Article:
chattanooga shooting memorial Johnathon Henninger/ZumaPress

Il contenimento inizia a casa propria

NEW YORK – All’inizio di questo mese, Muhammad Youssef Abdulazeez, un ventiquattrenne americano di origine mediorientale, ha aperto il fuoco contro due basi militari a Chattanooga, in Tennessee, uccidendo cinque persone. Quest’atto di terrore locale ha avuto una risonanza anche nazionale perché è stato la riprova di quanto preannunciato dal diplomatico e stratega statunitense George F. Kennan, scomparso dieci anni fa, il quale sosteneva che i policy maker della politica estera statunitensi dovrebbero tenere a freno la loro spinta a intervenire, soprattutto militarmente. Non si può mai sapere quando la vampa di ritorno arriverà, ammoniva Kennan usando una metafora balistica, ma di sicuro arriverà.

Di fatto, erano proprio le conseguenze non prevedibili a preoccupare Kennan quando gli Stati Uniti invasero l’Afghanistan nel 2001 e l’Iraq due anni più tardi. D’altro canto, non era un caso che molti di coloro contro cui gli Stati Uniti combattevano in Afghanistan, incluso lo stesso Osama bin Laden, erano stati legati ai mujaheddin, cioè gruppi di guerriglieri musulmani che le forze americane avevano addestrato come ribelli durante l’occupazione sovietica del 1979-1989. Allo stesso modo, gli Usa avevano fornito armi all’Iraq di Saddam Hussein per ingaggiare una guerra contro l’Iran negli anni ’80 del secolo scorso.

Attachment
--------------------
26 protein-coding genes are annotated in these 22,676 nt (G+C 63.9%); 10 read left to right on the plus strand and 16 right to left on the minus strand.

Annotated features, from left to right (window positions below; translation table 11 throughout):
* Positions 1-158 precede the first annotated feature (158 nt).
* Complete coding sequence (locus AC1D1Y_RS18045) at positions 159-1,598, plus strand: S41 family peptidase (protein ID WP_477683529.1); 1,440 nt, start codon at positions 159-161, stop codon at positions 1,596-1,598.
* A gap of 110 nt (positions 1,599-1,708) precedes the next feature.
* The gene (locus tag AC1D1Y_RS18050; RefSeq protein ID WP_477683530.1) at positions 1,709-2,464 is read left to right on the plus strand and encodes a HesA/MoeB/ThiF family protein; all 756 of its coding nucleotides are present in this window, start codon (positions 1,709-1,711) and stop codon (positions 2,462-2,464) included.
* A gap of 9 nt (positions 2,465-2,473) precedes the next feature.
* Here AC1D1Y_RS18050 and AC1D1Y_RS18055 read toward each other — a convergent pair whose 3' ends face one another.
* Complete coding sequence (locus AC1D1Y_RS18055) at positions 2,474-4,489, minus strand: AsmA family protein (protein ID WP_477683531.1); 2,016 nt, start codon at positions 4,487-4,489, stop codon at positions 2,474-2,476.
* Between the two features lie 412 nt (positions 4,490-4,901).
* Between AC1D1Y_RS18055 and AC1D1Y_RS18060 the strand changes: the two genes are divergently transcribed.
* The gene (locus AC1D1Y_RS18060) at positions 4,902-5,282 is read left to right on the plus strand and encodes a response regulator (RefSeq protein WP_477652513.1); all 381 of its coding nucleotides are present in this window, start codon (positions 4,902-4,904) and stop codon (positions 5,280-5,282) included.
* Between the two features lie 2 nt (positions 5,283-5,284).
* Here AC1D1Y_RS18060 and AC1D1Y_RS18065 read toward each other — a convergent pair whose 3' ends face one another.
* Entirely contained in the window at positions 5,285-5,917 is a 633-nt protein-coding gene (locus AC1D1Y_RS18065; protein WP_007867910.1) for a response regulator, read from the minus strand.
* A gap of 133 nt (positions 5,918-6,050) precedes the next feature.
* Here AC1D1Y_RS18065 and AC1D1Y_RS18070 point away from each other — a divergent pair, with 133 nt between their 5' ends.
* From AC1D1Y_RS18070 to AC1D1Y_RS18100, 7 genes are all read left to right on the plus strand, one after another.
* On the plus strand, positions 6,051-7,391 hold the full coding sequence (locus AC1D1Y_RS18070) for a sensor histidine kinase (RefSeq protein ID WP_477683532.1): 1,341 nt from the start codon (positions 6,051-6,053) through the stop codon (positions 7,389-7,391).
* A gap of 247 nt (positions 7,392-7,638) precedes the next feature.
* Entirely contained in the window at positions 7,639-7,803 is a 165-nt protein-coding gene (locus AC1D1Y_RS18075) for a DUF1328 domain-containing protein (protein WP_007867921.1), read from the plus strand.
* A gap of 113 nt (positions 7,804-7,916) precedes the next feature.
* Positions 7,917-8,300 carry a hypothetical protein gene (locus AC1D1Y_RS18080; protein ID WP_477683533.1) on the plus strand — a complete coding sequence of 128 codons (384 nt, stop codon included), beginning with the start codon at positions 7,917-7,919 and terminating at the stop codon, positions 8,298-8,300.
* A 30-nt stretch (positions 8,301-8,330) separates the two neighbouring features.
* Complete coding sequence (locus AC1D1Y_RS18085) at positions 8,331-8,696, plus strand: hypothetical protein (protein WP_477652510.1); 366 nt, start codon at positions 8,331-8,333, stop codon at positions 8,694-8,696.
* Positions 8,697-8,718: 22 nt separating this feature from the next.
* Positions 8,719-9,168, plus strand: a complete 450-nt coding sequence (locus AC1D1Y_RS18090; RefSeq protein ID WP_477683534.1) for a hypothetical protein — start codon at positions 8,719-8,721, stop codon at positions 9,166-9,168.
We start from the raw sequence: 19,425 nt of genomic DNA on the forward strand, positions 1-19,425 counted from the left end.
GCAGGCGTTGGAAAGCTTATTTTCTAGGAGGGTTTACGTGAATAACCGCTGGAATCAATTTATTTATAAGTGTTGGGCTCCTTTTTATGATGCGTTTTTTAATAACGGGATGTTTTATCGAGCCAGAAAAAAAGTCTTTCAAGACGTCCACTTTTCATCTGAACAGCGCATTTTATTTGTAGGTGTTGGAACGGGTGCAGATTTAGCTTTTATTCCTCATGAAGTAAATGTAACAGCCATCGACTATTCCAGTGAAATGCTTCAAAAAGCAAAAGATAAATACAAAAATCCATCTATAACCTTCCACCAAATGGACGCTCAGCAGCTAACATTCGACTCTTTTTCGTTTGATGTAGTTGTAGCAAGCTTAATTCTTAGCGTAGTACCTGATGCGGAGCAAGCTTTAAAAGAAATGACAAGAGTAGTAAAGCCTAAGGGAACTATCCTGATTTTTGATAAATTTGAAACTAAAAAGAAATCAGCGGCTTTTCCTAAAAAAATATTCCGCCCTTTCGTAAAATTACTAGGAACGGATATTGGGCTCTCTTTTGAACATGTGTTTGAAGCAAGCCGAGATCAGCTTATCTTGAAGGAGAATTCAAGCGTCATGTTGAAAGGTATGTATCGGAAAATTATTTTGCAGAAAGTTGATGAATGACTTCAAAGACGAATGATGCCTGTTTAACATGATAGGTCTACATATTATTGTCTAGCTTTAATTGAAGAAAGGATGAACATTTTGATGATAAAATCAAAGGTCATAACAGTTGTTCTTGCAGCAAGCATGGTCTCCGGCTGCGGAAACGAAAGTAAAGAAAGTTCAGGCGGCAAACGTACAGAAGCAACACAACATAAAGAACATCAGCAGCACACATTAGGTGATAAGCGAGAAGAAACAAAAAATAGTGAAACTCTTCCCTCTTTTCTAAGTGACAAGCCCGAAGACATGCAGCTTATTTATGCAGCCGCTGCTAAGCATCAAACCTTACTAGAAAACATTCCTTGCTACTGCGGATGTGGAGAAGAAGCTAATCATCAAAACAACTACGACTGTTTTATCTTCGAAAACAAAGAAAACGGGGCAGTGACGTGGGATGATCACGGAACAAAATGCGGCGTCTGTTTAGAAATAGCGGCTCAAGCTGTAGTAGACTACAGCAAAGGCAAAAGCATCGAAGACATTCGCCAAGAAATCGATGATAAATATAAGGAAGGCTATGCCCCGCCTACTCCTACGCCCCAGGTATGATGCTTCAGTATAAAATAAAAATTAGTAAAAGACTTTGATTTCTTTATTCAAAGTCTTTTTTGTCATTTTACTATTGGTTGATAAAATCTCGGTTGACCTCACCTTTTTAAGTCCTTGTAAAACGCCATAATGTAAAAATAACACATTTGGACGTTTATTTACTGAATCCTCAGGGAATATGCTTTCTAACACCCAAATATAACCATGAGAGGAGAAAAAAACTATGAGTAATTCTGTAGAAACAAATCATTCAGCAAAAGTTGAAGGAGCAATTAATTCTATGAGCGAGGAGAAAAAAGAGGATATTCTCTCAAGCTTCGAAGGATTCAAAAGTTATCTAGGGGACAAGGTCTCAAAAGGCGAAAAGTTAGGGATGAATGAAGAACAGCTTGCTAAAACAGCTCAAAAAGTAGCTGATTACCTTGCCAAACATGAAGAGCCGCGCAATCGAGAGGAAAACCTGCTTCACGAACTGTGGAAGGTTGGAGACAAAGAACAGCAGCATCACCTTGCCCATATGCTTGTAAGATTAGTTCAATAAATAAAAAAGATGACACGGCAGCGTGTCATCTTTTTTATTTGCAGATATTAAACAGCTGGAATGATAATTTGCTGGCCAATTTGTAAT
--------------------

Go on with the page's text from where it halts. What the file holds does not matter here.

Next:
All’indomani degli attacchi terroristici dell’11 settembre 2001, gli americani si chiesero, “Perché ci odiano?” Eppure, anche se da allora gli Stati Uniti non hanno più subito attacchi nel loro territorio, l’amministrazione del presidente americano George W. Bush, portò avanti, praticamente indisturbata, la distruzione di due paesi musulmani – e la devastazione è proseguita oltre il mandato di Bush con una campagna sempre più massiccia di attacchi di droni.

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